Queen Rania visited Al Ashrafieh Secondary School

Queen Rania of Jordan visited Al Ashrafieh Secondary School for Girls in Amman on Monday. There, she met with teachers and principals who participate in two educator network programs implemented by the Queen Rania Teachers Academy (QRTA). Al Ashrafieh Secondary School which is attended by 440 girls between grades seven and 12 is one of 19 schools that take part in the Schools Network Research Study.
Queen Rania of Jordan visited Al Ashrafieh Secondary School for Girls in Amman
Queen Rania of Jordan visited Al Ashrafieh Secondary School for Girls in Amman
Queen Rania of Jordan visited Al Ashrafieh Secondary School for Girls in Amman
Queen Rania of Jordan visited Al Ashrafieh Secondary School for Girls in Amman
Queen Rania of Jordan visited Al Ashrafieh Secondary School for Girls in Amman
Queen Rania of Jordan visited Al Ashrafieh Secondary School for Girls in Amman

7 comments:

  1. I know we should be understanding of other people's cultural choices but I find it disturbing to see children with head coverings, although there do seem to be a couple of young rebels here (embraced by the queen!).

    ReplyDelete
    Replies
    1. Why is head covering disturbing?

      Delete
    2. Adults can obviously choose to cover their hair but I find it unsettling that there is a requirement that children do also.

      Delete
    3. Cherry Blossom, around december 27th (2017) in Iran about 29 women were arrested. Their crime? They had put off their headscarf. (For information google "My stealthy freedom")
      Not every country is as bad for women as Iran. But in every patriarchal society there are a lof of ways to make a woman wear a hijab, subtle ways and not so subtle. There might be some women who choose to wear it. Many others have no choice.

      Delete
    4. Coralie, I am perfectly aware of the Muslim customs in regards to Hijab, burkas, etc., there is not enough time in this blog to discuss religious practices, or the atrocities committed against women, in many cultures, including the Christian world. My question to Heather was genuine, as to why one would find head covering disturbing? Personally I respect the choice of these women to practice their faith, as they see fit. I could list a few things that I find disturbing in child rearing, but maybe this may not be the right place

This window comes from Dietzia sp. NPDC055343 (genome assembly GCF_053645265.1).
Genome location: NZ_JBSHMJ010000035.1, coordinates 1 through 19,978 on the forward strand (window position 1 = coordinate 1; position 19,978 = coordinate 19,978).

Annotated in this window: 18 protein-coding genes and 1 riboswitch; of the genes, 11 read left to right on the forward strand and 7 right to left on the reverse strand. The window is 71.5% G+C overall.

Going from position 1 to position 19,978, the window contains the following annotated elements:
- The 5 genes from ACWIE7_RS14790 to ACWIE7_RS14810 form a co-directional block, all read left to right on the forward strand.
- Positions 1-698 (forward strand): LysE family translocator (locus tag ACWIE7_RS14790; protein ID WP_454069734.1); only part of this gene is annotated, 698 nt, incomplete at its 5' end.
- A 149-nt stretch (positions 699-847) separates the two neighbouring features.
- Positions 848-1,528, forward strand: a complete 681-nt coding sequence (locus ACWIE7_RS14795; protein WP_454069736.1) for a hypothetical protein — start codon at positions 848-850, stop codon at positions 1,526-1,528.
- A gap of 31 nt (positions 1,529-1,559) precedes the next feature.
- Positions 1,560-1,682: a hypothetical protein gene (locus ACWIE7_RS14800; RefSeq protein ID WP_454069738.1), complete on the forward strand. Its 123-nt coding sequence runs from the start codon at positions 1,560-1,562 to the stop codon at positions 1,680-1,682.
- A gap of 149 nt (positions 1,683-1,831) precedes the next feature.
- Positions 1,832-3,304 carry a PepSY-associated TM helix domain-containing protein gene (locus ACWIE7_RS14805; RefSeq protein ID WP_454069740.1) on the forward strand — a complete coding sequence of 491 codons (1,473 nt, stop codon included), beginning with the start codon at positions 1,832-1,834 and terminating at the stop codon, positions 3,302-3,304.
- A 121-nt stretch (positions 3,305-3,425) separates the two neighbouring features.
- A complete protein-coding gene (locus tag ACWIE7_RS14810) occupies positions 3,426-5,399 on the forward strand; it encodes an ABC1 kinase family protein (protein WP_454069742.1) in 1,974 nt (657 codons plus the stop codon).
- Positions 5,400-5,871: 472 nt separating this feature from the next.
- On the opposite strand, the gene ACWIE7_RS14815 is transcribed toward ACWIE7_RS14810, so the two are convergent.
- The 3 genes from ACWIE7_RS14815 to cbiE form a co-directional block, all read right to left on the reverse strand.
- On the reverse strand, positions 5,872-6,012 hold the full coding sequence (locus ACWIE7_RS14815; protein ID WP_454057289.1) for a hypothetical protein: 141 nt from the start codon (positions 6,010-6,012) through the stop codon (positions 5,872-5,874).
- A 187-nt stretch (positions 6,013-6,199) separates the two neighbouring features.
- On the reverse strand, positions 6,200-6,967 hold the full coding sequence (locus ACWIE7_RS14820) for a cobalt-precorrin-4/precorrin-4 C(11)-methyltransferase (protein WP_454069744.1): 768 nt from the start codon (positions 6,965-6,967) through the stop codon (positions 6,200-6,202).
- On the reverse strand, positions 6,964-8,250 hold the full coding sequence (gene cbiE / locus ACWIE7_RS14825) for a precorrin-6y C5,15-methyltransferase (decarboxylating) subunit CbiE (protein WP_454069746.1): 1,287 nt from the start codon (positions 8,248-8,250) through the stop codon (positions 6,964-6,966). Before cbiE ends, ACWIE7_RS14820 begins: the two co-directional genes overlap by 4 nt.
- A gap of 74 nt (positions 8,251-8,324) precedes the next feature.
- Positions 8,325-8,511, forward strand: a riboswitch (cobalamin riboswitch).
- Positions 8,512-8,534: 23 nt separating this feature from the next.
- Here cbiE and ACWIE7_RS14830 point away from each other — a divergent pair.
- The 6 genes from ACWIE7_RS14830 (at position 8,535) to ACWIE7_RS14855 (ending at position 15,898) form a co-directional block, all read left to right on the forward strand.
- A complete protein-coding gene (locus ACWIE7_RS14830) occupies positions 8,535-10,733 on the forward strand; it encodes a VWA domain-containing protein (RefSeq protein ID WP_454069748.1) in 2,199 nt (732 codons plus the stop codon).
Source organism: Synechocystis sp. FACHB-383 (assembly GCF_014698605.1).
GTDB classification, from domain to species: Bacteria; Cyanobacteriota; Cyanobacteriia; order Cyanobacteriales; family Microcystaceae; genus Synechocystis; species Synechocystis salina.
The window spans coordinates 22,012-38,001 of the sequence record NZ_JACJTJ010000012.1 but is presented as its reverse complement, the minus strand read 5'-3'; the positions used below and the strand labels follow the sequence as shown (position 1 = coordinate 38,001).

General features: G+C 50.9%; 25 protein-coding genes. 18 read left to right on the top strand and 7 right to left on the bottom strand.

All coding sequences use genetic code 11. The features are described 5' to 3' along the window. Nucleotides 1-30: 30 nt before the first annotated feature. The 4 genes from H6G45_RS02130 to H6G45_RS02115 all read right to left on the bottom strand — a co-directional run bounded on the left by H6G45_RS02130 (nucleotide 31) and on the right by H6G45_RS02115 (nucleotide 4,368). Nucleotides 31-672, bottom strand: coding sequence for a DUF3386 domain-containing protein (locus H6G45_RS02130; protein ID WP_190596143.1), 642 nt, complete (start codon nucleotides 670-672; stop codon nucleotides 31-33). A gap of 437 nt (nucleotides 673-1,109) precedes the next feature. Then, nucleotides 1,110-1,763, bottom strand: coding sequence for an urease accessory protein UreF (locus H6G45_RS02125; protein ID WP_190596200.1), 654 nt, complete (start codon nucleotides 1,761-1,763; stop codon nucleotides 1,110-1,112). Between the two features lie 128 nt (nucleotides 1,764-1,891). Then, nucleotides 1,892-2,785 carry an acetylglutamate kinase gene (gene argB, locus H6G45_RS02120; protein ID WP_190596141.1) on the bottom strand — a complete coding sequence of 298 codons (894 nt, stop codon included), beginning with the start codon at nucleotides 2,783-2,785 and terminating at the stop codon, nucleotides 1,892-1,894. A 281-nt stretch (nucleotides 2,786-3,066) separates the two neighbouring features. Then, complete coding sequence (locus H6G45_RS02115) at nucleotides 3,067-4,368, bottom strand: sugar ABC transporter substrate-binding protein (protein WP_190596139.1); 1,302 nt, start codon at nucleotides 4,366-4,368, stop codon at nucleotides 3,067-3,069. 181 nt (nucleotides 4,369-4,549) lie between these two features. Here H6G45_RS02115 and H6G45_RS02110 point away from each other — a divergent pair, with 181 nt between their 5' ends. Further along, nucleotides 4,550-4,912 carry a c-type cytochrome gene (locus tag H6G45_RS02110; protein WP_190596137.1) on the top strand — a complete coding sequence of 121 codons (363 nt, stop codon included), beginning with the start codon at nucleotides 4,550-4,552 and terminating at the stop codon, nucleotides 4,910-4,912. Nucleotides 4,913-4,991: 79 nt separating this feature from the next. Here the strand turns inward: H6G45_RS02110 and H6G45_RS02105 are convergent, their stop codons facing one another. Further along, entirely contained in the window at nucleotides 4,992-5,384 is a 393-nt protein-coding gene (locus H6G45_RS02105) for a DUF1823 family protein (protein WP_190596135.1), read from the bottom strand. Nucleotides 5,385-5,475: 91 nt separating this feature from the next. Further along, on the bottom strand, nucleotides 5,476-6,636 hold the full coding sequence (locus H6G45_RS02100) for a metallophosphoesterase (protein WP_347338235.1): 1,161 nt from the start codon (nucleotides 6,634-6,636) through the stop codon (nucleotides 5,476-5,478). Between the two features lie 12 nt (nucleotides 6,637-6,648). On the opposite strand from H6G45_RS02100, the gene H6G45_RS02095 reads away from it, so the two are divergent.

Warm regards.

      Delete
    5. I agree, Cherry Blossom. If a woman chooses to wear a hijab, it is her choice - if she is forced to do so, it is a form of violence. I work in the IT industries and therefore have a lot of collegues from India, male and female. Most of them are very happy to live in Central Europe now and never want to go back, even if the miss their homeland of course (as for food, weather, music, friends...) A male collegue of indian origin, married to an indian women, is father of two lovely girls. He sais that his wife and he himself want to stay in Europe because they want to raise the daughters here, in safety and with equal rights. It is so sad, so dramatic, how women still are suppressed. We really need a change. And I think it is coming! Warm regards too!

      Delete

Blogs allow for the posting of public comments. Posted comments must directly relate to the information and or topics of discussion on those blog. Comments that are moderated will be reviewed before posting. Comments that are not moderated will be addressed as soon as possible. We trust the community to ignore personal attacks, negative speech, and respond politely.

 
Newmyroyals - Term Of Use